PHILADELPHIA — The Chicago Bears faced yet another fork-in-the-road contest Monday night in the midst of their curious 2011 odyssey, and came away with an impressive 30-24 victory.
In a seesaw battle, Jay Cutler’s five-yard touchdown pass to Earl Bennett with 12:18 left in the fourth quarter put the Bears back in front to stay at 27-24. Robbie Gould’s third field goal of the game from 22 yards out extended the Bears’ lead to 30-24 with 3:58 remaining, and the Bears defense stopped the Eagles on downs with less than two minutes to go to seal the victory.
The Bears improved their record to 5-3 and set up a viable opportunity to catch the second-place Detroit Lions(6-2) in the NFC North next Sunday at Soldier Field.
Trailing 27-24, the Eagles’ next drive ended with an incomplete pass off a fake punt, giving the Bears the ball at their own 42-yard line with just over nine minutes left. Rookie punter Chas Henry’s pass to a wide-open Colt Anderson was woefully short, giving the ball to the Bears on downs and setting up Gould’s final field goal.
Gould’s 38-yard field goal with 25 seconds left in the third quarter had pulled the Bears to within 24-20 entering the final period.
LeSean McCoy’s 33-yard touchdown run gave the Eagles a 24-17 lead over the Bears with six minutes left in the third quarter. McCoy tied an Eagles record by scoring a touchdown in eight straight games. He equaled the mark of Steve Van Buren in 1947.
The Eagles had regained possession when Matt Forte lost his second fumble of the game at the 6:45 mark of the quarter. He originally was ruled down but Eagles coach Andy Reid challenged and got the call reversed.
Ronnie Brown’s four-yard touchdown run on the opening drive of the quarter had pulled the Eagles into a 17-17 tie. The drive covered 80 yards in 15 plays.
The Bears had taken a 17-10 lead with 48 seconds left in the first half on a two-yard touchdown run by Marion Barber, and that was the score at halftime.
The touchdown was set up when DeSean Jackson fumbled on a punt and Sam Hurd recovered on the Eagles 11-yard line. The Bears then benefitted from a roughing-the-passer penalty against the Eagles’Jason Babinthat kept the drive alive.
The Eagles had tied the game 10-10 with 1:38 left in the first half when Brian Rolle stripped the ball from Forte and returned it 22 yards for a touchdown.
Forte entered the game not having fumbled in 347 touches this season.
Eagles kicker Alex Henery’s 47-yard field goal had cut the Bears’ lead to 10-3 with 2:09 left in the period.
Gould’s 51-yard field goal had given the Bears a 10-0 lead with 7:27 remaining until halftime.
The Bears got a scare on the Eagles’ next possession when defensive end Julius Peppers went down with an apparent left knee injury. He left the field under his own power, got treatment and returned later in the drive to sack Michael Vick on a third-down play, which set up Henery’s field goal.
The Bears struck first, with Cutler hitting tight end Matt Spaeth on a 5-yard touchdown pass at the 9:18 mark of the first quarter. It capped a 12-play, 79-yard drive behind Forte, who broke off runs of 25 and 14 yards.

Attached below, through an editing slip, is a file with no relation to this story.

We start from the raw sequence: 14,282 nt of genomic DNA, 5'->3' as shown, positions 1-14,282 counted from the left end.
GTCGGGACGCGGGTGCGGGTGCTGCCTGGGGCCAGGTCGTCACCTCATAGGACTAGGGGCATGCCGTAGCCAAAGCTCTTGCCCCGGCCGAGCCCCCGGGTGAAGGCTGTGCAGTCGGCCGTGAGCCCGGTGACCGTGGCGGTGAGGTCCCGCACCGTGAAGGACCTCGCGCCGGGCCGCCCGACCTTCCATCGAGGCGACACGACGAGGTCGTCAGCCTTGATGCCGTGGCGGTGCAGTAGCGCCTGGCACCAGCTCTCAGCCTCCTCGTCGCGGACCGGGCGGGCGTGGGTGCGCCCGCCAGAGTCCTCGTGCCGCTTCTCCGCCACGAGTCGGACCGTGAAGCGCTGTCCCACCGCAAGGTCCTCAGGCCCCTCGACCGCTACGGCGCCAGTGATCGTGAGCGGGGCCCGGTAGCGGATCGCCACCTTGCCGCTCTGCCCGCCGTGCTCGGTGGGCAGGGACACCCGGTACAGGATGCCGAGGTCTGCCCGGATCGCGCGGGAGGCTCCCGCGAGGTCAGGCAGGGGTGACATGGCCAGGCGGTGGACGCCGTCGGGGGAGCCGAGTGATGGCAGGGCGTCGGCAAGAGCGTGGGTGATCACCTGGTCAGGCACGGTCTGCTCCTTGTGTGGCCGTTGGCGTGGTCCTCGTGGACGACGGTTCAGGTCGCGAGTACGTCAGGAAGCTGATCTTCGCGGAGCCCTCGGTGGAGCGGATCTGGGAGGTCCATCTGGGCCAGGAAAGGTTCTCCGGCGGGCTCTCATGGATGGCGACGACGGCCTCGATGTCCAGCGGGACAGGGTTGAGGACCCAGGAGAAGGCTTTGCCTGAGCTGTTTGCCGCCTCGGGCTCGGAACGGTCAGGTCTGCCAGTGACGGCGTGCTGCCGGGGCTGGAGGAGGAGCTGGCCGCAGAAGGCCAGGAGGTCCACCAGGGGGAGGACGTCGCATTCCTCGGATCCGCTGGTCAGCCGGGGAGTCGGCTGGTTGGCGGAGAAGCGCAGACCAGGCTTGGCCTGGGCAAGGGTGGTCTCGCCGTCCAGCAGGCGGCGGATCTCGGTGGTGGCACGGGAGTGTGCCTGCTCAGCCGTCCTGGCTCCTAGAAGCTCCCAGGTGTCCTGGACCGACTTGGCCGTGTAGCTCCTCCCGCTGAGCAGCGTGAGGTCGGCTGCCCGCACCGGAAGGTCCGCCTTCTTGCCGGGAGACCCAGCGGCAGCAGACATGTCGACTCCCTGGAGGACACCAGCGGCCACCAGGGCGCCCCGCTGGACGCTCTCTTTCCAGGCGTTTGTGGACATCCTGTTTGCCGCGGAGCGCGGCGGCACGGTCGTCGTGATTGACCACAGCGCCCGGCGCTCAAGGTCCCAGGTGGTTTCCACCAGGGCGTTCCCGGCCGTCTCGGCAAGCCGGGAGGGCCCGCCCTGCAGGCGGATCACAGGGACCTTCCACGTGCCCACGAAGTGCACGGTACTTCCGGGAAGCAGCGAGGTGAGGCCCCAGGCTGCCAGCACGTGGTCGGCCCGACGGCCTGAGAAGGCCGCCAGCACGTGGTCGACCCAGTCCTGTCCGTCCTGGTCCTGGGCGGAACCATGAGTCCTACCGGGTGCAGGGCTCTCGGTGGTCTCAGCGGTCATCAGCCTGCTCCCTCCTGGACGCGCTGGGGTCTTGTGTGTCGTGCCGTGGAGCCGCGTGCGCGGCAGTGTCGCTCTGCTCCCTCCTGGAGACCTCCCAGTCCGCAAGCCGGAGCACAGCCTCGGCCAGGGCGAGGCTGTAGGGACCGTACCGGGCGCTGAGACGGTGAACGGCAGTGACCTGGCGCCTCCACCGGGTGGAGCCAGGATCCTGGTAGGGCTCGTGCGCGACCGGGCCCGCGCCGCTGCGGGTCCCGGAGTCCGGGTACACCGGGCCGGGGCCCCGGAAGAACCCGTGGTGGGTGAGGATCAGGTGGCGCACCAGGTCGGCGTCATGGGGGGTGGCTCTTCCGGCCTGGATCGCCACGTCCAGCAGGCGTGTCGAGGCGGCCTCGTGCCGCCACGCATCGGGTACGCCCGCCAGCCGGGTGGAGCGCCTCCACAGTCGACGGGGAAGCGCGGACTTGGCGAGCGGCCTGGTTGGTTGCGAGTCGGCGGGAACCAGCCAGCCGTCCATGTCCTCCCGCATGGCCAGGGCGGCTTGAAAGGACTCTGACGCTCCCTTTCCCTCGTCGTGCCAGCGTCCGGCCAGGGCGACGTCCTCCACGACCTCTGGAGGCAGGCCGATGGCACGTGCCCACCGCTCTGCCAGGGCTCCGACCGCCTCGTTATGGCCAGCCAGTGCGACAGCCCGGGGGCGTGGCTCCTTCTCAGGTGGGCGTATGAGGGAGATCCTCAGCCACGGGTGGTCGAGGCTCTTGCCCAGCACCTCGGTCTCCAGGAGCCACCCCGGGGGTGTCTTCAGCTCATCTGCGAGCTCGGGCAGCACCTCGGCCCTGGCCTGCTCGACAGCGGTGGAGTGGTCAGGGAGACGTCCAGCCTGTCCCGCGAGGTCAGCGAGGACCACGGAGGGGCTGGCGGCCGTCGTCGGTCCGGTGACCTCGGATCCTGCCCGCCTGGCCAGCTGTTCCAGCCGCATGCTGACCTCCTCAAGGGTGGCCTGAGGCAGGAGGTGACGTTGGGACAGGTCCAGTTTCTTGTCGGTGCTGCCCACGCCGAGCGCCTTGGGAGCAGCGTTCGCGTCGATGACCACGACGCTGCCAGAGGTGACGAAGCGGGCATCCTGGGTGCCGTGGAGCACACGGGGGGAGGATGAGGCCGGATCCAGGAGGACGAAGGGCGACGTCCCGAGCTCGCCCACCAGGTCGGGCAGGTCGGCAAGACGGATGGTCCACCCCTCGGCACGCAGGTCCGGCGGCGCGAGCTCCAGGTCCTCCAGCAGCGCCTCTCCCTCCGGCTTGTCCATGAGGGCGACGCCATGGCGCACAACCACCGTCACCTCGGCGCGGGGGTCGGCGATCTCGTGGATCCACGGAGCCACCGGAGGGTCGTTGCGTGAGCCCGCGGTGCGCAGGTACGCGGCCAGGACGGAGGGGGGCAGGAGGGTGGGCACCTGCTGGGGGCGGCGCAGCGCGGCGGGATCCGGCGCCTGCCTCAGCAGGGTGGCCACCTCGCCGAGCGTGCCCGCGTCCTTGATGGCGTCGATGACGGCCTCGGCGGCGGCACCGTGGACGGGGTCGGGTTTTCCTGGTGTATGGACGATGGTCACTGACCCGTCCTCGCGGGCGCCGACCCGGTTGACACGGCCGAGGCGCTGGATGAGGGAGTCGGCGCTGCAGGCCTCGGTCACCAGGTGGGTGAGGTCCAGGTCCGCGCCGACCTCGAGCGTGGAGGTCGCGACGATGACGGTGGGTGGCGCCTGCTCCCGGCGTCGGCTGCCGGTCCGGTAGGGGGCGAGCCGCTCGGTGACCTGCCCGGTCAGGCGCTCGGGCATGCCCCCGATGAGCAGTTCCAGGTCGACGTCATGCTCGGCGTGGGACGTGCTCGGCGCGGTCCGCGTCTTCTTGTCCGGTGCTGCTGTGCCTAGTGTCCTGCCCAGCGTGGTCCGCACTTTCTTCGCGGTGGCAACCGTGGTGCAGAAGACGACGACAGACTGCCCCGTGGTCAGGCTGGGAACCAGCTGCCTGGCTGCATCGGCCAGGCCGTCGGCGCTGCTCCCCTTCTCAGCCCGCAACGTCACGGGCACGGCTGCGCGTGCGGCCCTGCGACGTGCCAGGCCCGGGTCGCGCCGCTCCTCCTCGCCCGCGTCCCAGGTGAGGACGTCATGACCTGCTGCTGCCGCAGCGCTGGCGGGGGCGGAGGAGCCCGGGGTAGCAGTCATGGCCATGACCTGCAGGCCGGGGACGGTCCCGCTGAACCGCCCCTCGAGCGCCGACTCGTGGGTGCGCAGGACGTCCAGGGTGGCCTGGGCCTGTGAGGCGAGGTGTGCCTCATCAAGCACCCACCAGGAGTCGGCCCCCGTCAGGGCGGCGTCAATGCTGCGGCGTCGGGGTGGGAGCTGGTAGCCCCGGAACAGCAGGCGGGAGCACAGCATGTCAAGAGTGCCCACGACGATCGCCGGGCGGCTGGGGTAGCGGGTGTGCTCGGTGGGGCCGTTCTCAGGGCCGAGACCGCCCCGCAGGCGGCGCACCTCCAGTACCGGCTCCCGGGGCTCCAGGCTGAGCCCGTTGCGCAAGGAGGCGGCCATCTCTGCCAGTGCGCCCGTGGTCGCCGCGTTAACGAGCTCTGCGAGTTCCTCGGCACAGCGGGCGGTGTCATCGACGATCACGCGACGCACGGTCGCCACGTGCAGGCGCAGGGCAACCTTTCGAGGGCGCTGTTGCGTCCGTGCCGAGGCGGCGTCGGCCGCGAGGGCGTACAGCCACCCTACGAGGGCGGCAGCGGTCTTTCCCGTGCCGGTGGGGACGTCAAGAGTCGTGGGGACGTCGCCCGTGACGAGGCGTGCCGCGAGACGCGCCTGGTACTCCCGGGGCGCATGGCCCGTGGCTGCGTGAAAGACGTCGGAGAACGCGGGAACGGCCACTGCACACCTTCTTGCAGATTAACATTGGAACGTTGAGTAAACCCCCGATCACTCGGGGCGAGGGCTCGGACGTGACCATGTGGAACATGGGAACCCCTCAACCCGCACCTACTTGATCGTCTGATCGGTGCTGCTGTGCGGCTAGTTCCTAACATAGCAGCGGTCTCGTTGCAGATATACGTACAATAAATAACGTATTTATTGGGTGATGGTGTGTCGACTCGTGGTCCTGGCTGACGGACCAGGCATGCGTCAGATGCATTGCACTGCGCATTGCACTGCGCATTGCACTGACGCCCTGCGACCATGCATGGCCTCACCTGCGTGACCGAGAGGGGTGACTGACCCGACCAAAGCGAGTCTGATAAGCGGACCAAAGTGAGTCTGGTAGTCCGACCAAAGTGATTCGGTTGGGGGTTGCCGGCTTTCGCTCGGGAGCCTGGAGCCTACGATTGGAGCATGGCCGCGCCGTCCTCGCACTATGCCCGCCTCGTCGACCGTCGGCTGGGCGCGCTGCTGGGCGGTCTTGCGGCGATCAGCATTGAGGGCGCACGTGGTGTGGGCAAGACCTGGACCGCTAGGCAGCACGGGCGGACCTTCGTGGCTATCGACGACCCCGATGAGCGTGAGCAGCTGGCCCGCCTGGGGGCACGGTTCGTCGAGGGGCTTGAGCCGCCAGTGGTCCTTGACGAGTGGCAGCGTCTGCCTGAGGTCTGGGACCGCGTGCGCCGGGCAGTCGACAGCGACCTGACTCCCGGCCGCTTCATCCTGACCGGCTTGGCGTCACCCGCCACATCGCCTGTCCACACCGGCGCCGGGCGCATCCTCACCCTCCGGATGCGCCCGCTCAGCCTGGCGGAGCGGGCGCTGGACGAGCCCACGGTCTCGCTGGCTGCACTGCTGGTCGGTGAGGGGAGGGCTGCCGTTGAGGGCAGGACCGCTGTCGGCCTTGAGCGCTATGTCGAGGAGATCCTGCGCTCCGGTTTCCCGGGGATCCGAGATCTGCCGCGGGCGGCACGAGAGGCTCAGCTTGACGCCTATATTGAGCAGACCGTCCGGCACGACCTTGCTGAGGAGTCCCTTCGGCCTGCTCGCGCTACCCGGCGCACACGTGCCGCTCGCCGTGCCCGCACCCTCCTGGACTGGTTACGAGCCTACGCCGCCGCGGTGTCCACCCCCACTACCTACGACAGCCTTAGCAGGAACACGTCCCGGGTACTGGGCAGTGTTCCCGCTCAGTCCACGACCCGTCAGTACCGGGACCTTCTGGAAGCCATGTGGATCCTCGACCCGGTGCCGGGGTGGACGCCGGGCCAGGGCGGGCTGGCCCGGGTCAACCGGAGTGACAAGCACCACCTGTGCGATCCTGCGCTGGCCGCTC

The teams proceeded to exchange punts, and the Bears led 7-0 after one quarter.
In the fourth quarter, Devin Hester’s return to the game was ruled questionable because of a left ankle injury.
The Eagles suffered injury losses on defense, with safety Nate Allen ruled out for the game with a concussion and cornerback Asante Samuel having to go to the locker room for treatment what was described as a “groin laceration.” He returned in the second quarter.
Philadelphia drove into the red zone early in the second quarter, but the drive ended abruptly when Vick’s pass was tipped by linebacker Lance Briggs and intercepted by safety Major Wright, who returned the pick 36 yards to the Bears’ 48, setting up Gould’s field goal.
At halftime the Eagles honored Buddy Ryan, the former Bears defensive coordinator for the Super Bowl XX champions who then left to become Eagles head coach. Ryan is battling cancer.
The Bears had hoped to capitalize on their previous success against Vick.
“One thing you have to do is be able to match him a little bit athletic-ability-wise, and we do,” Smith said. “We want 11 athletes on the field. You’re going to miss him from time to time. You just need other players there. Our style of defense, gang tackle, everybody get to the ball you need that for a player like that. We’re just going to play our normal defensive game that we believe in. We’re not going to change philosophies or anything like that this week.”
A huge anticipated focus on the game was on Bears rookie safety Chris Conte.
“I know he was a teammate of DeSean Jackson at Cal, so Chris is planning on being tested, but the only way to have an opportunity to make plays is if you are tested,” Smith said. “That’s just a part of life at the safety position and I think he’ll be up to the challenge.”
The Bears were 4-3 in games following its off week under Smith, including 4-1 since 2006.
The Bears had a 29-11-1 edge over the Eagles in the all-time series, dating back to 1933. The Bears had won three of the previous four games against the Eagles, including last year’s contest, 31-26, at Soldier Field.
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